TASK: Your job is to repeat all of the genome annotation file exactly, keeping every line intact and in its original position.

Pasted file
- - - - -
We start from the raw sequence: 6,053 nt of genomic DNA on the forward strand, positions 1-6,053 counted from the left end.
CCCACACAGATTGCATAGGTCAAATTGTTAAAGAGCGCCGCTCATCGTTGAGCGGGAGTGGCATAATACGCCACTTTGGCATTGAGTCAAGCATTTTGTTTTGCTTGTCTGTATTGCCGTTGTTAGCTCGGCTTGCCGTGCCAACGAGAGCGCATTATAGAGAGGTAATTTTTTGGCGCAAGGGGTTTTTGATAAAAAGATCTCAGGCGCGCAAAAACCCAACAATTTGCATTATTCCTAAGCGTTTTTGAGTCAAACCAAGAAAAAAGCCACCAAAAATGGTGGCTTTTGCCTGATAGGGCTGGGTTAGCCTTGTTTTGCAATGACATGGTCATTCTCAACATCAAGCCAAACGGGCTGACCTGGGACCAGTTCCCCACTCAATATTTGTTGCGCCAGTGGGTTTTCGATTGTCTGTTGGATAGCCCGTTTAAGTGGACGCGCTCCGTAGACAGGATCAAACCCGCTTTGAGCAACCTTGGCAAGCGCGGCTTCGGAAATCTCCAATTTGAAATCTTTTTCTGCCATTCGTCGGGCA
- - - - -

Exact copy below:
We start from the raw sequence: 6,053 nt of genomic DNA on the forward strand, positions 1-6,053 counted from the left end.
CCCACACAGATTGCATAGGTCAAATTGTTAAAGAGCGCCGCTCATCGTTGAGCGGGAGTGGCATAATACGCCACTTTGGCATTGAGTCAAGCATTTTGTTTTGCTTGTCTGTATTGCCGTTGTTAGCTCGGCTTGCCGTGCCAACGAGAGCGCATTATAGAGAGGTAATTTTTTGGCGCAAGGGGTTTTTGATAAAAAGATCTCAGGCGCGCAAAAACCCAACAATTTGCATTATTCCTAAGCGTTTTTGAGTCAAACCAAGAAAAAAGCCACCAAAAATGGTGGCTTTTGCCTGATAGGGCTGGGTTAGCCTTGTTTTGCAATGACATGGTCATTCTCAACATCAAGCCAAACGGGCTGACCTGGGACCAGTTCCCCACTCAATATTTGTTGCGCCAGTGGGTTTTCGATTGTCTGTTGGATAGCCCGTTTAAGTGGACGCGCTCCGTAGACAGGATCAAACCCGCTTTGAGCAACCTTGGCAAGCGCGGCTTCGGAAATCTCCAATTTGAAATCTTTTTCTGCCATTCGTCGGGCA